This piece is an excerpt from The Story of Our Flag By Addie Guthrie Weaver (1898). The purpose of this is to show you the writings from actual history and the various viewpoints these writings took. Keep a watch for links throughout the text to other pieces discussing various aspects of the writing and even links at the bottom to other articles. Enjoy this historical reading.
The history of our flag from its inception, in fact, the inception itself, has been a source of much argument and great diversity of opinion. Many theories and mystifications have gone forth, mingled with a few facts, giving just enough color of truth to make them seem plausible. It is for the purpose of clearing away the veil of doubt that hangs around the origin of the Stars and Stripes that this book has been written.
The Continental Congress in 1775 was very much disturbed over the embarrassing situation of the colonies, and after Washington was appointed Commander-in-Chief of the Army, it showed its independence by appointing a committee composed of Benjamin Franklin, Benjamin Harrison and Mr. Lynch to create a colonial flag that would be national in its tendency. They finally decided on one with thirteen bars, alternate red and white, the “King’s Colors” with the crosses of St. Andrew and St. George in a field of blue. The cross of St. Andrew then, as now, was of white, while the cross of St. George was of red. The colonies still acknowledged the sovereignty of England—as this attested—but united against her tyranny. This was known as the “flag of our union”—that is, the union of the colonies, and was not created until after the committee had been to the camp at Cambridge and consulted with Washington. It was probably made either at the camp at Cambridge or in Boston, as it was unfurled by Washington under the Charter Oak on January 2, 1776. It received thirteen cheers and a salute of thirteen guns.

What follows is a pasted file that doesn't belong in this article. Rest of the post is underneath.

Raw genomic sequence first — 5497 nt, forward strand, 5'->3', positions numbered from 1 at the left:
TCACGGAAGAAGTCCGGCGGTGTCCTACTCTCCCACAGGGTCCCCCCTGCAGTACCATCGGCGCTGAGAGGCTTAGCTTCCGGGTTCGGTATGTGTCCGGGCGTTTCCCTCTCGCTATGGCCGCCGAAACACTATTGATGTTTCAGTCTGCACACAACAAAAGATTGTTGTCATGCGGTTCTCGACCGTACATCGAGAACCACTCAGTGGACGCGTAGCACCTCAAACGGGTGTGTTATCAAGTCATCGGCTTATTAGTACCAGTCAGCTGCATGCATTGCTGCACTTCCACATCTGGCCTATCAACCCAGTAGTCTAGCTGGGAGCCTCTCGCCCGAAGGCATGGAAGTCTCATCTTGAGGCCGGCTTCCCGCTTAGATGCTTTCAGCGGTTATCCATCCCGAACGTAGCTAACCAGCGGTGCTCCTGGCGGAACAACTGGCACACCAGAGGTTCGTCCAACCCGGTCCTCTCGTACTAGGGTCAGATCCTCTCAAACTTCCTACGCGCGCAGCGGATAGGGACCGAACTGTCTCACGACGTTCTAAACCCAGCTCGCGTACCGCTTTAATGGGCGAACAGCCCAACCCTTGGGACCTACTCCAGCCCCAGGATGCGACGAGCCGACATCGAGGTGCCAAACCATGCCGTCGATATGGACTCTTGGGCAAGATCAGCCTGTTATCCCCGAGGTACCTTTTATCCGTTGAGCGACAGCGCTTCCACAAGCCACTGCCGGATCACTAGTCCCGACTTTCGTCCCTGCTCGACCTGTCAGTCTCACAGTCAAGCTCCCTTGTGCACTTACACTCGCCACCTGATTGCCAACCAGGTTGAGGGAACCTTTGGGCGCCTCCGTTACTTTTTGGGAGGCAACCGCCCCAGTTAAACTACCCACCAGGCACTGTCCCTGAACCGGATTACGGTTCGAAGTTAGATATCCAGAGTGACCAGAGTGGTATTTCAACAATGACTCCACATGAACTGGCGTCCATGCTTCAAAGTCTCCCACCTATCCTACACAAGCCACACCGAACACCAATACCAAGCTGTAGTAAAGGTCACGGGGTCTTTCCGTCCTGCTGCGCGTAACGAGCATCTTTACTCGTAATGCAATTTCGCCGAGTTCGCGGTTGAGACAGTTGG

It is not known whether Samuel Adams, the “Father of Liberty,” was consulted in regard to this flag, but it is a well known fact that he was looking forward, even then, to the independence of the colonies, while Washington, Franklin and the others still looked for justice,— tardy though it might be,—from England.
Two days later, on the 4th of January, 1776, Washington received the King’s speech, and as it happened to come so near to the time of the adoption of the new flag, with the English crosses of St. Andrew and St. George, many of the regulars thought it meant submission, and the English seemed for the time to so understand it; but our army showed great indignation over the King’s speech to parliament, and burned all of the copies.
In a letter of General Washington to Joseph Reed, written January 4, he says: “We are at length favored with the sight of his majesty’s most gracious speech, breathing sentiments of tenderness and compassion for his deluded American subjects. The speech I sent you (a volume of them were sent out by the Boston gentry) was farcical enough and gave great joy to them without knowing or intending it, for on that day (the 2nd) which gave being to our new army, but before the proclamation came to hand, we hoisted the Union flag, in compliment to the United Colonies, but behold it was received at Boston as a token of the deep impression the speech had made upon us and as a signal of submission. By this time I presume they begin to think it strange that we have not made a formal surrender of our lines.”